Such an eruption may cause tsunamis in the la
The Organisation for Economic Co-operation and Development is an intergovernmental economic organisation with 36 member countries, founded in 1961 to stimulate economic progress and world trade. It is a forum of countries describing themselves as committed to democracy and the market economy, providing a platform to compare policy experiences, seek answers to common problems, identify good practices and coordinate domestic and international policies of its members. Most OECD members are high-income economies with a high Human Development Index and are regarded as developed countries; as of 2017, the OECD member states collectively comprised 62.2% of global nominal GDP and 42.8% of global GDP at purchasing power parity. OECD is an official United Nations observer. In 1948, the OECD originated as the Organisation for European Economic Co-operation, led by Robert Marjolin of France, to help administer the Marshall Plan; this would be achieved by allocating United States financial aid and implementing economic programs for the reconstruction of Europe after World War II.
In 1961, the OEEC was reformed into the Organisation for Economic Co-operation and Development by the Convention on the Organisation for Economic Co-operation and Development and membership was extended to non-European states. The OECD's headquarters are at the Château de la Muette in France; the OECD is funded by contributions from member states at varying rates and had a total budget of €374 million in 2017. The Organisation for European Economic Co-operation was formed in 1948 to administer American and Canadian aid in the framework of the Marshall Plan for the reconstruction of Europe after World War II, it started its operations on 16 April 1948, originated from the work done by the Committee of European Economic Co-operation in 1947 in preparation for the Marshall Plan. Since 1949, it was headquartered in the Château de la Muette in France. After the Marshall Plan ended, the OEEC focused on economic issues. According to Yanis Varoufakis, the OEEC can be seen as a continental planning commission established by the victorious United States following the successful model of their planning commissions of the New Deal.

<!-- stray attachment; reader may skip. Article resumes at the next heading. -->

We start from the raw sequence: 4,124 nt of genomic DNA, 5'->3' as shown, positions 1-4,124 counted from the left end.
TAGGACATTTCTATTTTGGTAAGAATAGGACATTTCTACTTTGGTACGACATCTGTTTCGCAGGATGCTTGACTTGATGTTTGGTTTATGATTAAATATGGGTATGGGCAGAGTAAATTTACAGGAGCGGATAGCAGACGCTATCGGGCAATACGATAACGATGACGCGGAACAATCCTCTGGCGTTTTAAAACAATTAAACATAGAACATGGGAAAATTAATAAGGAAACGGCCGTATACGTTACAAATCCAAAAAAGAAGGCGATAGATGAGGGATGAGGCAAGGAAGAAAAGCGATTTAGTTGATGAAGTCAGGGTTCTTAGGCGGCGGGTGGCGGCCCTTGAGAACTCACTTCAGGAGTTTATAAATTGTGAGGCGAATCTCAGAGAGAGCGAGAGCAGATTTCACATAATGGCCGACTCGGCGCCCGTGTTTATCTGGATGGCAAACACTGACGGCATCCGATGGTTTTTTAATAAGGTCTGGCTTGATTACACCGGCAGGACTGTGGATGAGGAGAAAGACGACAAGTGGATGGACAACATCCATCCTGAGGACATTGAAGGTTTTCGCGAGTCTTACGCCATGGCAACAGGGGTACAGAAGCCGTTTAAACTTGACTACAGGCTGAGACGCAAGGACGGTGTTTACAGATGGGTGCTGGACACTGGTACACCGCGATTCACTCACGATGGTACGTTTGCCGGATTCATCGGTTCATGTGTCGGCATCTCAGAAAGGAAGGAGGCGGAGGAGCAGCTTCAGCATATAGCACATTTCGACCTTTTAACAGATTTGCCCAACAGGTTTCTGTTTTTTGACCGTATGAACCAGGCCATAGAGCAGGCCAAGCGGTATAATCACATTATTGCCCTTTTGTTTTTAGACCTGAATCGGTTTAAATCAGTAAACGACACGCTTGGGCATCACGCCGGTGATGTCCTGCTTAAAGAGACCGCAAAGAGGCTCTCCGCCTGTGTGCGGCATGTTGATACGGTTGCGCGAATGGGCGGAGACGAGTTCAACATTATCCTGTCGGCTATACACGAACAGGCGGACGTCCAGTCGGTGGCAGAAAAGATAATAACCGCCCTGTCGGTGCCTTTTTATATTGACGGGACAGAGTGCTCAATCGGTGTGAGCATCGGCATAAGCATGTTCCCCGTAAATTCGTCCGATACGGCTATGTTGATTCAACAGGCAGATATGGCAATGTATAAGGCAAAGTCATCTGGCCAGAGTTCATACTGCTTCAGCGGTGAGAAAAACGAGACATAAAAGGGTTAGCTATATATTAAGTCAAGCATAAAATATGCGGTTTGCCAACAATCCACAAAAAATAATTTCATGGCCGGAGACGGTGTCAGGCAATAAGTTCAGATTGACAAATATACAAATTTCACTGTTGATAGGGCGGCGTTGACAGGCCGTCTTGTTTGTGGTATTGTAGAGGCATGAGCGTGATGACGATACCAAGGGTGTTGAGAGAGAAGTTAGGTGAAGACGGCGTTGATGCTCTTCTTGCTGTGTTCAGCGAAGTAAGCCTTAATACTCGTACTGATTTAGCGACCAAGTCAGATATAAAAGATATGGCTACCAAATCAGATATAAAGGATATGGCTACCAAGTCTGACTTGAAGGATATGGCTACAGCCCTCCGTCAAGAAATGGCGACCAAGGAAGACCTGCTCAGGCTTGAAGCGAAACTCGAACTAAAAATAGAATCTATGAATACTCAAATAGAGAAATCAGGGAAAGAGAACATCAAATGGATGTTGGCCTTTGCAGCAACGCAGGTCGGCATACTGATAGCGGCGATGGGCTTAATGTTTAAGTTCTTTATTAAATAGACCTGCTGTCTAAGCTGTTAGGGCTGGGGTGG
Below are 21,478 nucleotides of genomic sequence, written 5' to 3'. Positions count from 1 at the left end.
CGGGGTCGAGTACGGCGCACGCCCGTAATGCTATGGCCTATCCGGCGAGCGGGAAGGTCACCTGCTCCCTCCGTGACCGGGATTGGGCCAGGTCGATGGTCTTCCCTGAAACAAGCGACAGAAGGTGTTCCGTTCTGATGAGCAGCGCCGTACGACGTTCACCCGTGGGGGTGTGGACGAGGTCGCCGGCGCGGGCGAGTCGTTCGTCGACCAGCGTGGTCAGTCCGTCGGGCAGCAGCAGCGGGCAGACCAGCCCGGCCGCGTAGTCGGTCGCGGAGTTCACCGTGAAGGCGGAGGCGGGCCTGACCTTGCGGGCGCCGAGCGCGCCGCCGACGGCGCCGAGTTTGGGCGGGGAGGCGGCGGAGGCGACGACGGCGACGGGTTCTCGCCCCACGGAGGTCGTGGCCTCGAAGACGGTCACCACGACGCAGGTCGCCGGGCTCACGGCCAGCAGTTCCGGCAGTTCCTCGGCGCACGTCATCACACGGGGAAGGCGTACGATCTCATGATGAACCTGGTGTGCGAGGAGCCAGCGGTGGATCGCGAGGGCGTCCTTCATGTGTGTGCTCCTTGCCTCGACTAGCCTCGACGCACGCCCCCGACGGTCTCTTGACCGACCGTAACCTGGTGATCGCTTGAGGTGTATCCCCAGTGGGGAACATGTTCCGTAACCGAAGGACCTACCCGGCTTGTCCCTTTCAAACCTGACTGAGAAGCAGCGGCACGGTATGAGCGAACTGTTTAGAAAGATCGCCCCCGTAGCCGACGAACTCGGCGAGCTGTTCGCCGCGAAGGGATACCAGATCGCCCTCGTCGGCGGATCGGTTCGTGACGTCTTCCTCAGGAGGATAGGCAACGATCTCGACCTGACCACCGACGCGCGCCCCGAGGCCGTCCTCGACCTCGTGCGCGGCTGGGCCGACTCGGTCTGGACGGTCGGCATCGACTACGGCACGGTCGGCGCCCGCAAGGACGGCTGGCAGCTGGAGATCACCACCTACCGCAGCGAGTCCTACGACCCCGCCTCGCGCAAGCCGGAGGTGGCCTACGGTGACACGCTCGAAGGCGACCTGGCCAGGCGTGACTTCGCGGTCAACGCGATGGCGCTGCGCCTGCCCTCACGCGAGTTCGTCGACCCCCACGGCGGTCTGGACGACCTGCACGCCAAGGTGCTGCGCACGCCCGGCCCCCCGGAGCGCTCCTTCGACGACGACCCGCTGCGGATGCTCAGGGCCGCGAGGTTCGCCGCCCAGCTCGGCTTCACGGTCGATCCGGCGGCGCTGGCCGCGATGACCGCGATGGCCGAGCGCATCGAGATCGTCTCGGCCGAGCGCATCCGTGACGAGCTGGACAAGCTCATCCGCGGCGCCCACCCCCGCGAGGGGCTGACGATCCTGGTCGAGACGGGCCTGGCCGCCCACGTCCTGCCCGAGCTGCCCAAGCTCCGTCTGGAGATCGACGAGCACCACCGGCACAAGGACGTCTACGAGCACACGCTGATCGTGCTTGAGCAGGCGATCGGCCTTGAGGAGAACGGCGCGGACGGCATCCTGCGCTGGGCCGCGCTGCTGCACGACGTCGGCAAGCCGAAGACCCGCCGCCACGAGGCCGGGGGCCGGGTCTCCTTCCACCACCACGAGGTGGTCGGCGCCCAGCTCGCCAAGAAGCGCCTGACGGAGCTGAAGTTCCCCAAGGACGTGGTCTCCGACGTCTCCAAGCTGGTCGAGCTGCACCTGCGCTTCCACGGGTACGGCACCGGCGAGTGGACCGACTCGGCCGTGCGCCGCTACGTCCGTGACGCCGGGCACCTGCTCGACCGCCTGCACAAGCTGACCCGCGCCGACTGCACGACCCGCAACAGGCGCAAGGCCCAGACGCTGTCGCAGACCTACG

The economic philosophy these commission followed can be characterized as Keynesian. The lead in the organisation should be with a strong integration of the Germans. In the 1950s, the OEEC provided the framework for negotiations aimed at determining conditions for setting up a European Free Trade Area, to bring the European Economic Community of the six and the other OEEC members together on a multilateral basis. In 1958, a European Nuclear Energy Agency was set up under the OEEC. By the end of the 1950s, with the job of rebuilding Europe done, some leading countries felt that the OEEC had outlived its purpose, but could be adapted to fulfill a more global mission, it would be a hard-fought task, after several sometimes fractious meetings at the Hotel Majestic in Paris starting in January 1960, a resolution was reached to create a body that would deal not only with European and Atlantic economic issues, but devise policies to assist less developed countries. This reconstituted organisation would bring the US and Canada, who were OEEC observers, on board as full members.